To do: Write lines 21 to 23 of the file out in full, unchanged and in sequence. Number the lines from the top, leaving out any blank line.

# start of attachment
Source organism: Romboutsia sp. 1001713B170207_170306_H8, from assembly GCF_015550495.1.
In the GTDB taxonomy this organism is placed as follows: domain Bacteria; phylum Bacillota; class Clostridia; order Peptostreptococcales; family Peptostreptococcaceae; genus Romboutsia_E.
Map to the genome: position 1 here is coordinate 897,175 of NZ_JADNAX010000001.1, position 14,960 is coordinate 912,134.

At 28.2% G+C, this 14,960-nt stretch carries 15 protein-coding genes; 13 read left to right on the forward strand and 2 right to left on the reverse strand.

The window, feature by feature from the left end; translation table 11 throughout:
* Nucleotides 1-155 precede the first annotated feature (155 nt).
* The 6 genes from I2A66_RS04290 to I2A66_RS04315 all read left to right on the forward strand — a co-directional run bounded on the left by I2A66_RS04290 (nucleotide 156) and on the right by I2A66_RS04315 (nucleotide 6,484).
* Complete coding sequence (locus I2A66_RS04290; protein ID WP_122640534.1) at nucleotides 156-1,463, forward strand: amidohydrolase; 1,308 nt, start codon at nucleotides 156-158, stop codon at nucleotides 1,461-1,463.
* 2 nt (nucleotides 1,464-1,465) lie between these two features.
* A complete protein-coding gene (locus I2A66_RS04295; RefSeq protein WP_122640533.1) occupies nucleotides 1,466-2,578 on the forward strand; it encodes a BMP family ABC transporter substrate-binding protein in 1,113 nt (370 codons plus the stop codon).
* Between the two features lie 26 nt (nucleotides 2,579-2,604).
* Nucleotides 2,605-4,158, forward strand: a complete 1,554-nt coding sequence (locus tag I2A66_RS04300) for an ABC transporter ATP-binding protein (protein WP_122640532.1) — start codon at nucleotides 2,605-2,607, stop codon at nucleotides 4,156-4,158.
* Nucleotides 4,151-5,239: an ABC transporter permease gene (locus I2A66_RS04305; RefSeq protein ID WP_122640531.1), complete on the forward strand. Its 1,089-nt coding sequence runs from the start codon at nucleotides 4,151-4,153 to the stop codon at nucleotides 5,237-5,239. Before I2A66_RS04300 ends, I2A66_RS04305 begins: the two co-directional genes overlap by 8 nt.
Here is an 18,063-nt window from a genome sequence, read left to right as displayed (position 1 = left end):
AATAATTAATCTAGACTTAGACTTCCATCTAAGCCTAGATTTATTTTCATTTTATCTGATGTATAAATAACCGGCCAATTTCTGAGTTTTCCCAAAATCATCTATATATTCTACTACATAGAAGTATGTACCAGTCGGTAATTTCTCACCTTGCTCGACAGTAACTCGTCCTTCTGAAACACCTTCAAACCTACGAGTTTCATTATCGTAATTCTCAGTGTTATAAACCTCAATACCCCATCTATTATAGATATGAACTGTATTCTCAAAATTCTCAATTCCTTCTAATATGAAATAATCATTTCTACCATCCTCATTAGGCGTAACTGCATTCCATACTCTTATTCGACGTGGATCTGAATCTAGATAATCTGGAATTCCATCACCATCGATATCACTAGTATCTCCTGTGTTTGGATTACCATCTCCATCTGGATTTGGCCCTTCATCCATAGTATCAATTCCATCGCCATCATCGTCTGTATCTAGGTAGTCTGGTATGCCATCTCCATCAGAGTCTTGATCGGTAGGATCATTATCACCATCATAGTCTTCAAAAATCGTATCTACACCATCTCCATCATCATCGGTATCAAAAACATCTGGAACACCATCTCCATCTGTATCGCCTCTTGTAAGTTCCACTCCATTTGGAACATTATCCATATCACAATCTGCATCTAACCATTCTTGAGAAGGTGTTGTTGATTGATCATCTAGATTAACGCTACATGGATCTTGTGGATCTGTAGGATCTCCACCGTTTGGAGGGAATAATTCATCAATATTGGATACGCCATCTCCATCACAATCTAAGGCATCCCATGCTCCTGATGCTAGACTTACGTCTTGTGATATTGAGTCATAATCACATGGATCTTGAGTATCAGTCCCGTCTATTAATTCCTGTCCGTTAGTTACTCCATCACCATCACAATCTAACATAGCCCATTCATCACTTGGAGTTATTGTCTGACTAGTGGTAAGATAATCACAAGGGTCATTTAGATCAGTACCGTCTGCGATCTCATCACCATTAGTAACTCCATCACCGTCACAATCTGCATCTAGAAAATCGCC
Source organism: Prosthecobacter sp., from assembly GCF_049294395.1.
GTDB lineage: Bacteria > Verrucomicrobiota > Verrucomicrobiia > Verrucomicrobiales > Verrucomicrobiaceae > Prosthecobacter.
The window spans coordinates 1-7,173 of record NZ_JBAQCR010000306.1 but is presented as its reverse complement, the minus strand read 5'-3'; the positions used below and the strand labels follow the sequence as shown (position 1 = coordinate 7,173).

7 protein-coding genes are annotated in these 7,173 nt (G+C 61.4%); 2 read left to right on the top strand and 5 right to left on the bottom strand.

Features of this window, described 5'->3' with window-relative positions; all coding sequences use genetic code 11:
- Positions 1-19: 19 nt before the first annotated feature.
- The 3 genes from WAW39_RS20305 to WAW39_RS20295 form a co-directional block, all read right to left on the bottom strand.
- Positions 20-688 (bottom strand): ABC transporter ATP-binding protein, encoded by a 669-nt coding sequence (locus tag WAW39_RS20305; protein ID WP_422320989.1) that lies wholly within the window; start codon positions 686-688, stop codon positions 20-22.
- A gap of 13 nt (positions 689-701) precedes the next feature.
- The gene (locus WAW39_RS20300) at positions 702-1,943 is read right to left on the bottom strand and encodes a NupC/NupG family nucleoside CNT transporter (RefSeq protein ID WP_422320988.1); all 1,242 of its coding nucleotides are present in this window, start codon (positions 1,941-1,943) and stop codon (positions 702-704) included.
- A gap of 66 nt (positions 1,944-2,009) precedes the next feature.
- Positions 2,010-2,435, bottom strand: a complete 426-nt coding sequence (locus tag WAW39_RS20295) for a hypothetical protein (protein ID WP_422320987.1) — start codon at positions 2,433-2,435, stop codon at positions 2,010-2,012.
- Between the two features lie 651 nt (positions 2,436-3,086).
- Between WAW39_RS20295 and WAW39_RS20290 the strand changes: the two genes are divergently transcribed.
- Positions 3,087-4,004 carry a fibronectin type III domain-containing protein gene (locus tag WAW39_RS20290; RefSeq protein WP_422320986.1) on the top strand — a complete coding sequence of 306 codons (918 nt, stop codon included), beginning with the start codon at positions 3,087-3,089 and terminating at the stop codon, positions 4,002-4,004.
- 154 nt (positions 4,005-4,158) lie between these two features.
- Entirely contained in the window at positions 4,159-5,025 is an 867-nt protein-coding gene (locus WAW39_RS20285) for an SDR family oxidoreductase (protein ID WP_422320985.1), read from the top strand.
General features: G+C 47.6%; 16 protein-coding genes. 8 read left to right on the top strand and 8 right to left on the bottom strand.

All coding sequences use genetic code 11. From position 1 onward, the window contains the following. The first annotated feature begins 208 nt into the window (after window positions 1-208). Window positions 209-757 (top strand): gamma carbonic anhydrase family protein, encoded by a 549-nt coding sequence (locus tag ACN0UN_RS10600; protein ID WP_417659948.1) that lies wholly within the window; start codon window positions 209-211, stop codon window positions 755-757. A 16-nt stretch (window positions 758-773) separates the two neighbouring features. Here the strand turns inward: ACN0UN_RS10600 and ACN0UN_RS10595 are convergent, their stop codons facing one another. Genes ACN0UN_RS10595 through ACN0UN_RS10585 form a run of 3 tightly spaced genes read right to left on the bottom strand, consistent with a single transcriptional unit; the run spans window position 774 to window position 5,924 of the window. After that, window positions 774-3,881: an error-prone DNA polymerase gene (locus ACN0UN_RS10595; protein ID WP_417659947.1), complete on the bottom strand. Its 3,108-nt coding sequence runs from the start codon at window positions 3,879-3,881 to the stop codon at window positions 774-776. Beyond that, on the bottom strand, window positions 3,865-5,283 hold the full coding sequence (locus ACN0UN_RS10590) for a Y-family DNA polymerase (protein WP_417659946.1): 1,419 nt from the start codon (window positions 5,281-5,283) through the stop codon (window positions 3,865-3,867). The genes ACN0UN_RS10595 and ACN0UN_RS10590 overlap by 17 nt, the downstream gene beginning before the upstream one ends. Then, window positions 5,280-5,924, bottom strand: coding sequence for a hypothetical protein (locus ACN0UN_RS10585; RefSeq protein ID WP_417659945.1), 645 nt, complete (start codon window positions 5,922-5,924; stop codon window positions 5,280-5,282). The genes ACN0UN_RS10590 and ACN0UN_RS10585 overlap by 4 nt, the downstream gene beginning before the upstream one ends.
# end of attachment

- Positions 1-19: 19 nt before the first annotated feature.
- The 3 genes from WAW39_RS20305 to WAW39_RS20295 form a co-directional block, all read right to left on the bottom strand.
- Positions 20-688 (bottom strand): ABC transporter ATP-binding protein, encoded by a 669-nt coding sequence (locus tag WAW39_RS20305; protein ID WP_422320989.1) that lies wholly within the window; start codon positions 686-688, stop codon positions 20-22.